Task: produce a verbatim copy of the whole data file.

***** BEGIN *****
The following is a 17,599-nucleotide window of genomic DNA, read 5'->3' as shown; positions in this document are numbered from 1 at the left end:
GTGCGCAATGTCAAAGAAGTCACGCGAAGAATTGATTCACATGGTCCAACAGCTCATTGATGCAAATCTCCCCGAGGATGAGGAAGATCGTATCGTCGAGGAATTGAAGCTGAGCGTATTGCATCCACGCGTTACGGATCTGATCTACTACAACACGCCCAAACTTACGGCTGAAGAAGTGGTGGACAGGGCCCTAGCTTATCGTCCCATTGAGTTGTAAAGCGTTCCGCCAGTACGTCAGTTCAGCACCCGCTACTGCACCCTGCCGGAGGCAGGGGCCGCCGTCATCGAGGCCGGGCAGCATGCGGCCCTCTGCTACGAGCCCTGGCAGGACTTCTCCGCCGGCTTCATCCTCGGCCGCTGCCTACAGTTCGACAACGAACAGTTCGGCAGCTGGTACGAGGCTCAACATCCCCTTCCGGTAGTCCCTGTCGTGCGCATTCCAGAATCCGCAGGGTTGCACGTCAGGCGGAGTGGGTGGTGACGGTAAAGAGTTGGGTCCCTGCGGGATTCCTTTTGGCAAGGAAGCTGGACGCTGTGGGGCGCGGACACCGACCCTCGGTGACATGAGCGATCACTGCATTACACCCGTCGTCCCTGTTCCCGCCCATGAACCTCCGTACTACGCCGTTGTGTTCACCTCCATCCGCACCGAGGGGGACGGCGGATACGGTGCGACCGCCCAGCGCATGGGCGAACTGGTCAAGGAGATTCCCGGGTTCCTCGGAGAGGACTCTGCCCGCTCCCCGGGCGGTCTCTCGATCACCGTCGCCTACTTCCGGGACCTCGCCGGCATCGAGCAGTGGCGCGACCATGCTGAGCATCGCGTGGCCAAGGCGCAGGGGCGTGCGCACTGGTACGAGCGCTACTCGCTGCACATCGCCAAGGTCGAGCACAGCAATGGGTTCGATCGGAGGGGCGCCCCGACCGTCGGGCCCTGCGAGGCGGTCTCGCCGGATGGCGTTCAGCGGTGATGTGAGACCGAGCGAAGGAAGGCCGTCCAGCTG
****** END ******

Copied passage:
The following is a 17,599-nucleotide window of genomic DNA, read 5'->3' as shown; positions in this document are numbered from 1 at the left end:
GTGCGCAATGTCAAAGAAGTCACGCGAAGAATTGATTCACATGGTCCAACAGCTCATTGATGCAAATCTCCCCGAGGATGAGGAAGATCGTATCGTCGAGGAATTGAAGCTGAGCGTATTGCATCCACGCGTTACGGATCTGATCTACTACAACACGCCCAAACTTACGGCTGAAGAAGTGGTGGACAGGGCCCTAGCTTATCGTCCCATTGAGTTGTAAAGCGTTCCGCCAGTACGTCAGTTCAGCACCCGCTACTGCACCCTGCCGGAGGCAGGGGCCGCCGTCATCGAGGCCGGGCAGCATGCGGCCCTCTGCTACGAGCCCTGGCAGGACTTCTCCGCCGGCTTCATCCTCGGCCGCTGCCTACAGTTCGACAACGAACAGTTCGGCAGCTGGTACGAGGCTCAACATCCCCTTCCGGTAGTCCCTGTCGTGCGCATTCCAGAATCCGCAGGGTTGCACGTCAGGCGGAGTGGGTGGTGACGGTAAAGAGTTGGGTCCCTGCGGGATTCCTTTTGGCAAGGAAGCTGGACGCTGTGGGGCGCGGACACCGACCCTCGGTGACATGAGCGATCACTGCATTACACCCGTCGTCCCTGTTCCCGCCCATGAACCTCCGTACTACGCCGTTGTGTTCACCTCCATCCGCACCGAGGGGGACGGCGGATACGGTGCGACCGCCCAGCGCATGGGCGAACTGGTCAAGGAGATTCCCGGGTTCCTCGGAGAGGACTCTGCCCGCTCCCCGGGCGGTCTCTCGATCACCGTCGCCTACTTCCGGGACCTCGCCGGCATCGAGCAGTGGCGCGACCATGCTGAGCATCGCGTGGCCAAGGCGCAGGGGCGTGCGCACTGGTACGAGCGCTACTCGCTGCACATCGCCAAGGTCGAGCACAGCAATGGGTTCGATCGGAGGGGCGCCCCGACCGTCGGGCCCTGCGAGGCGGTCTCGCCGGATGGCGTTCAGCGGTGATGTGAGACCGAGCGAAGGAAGGCCGTCCAGCTG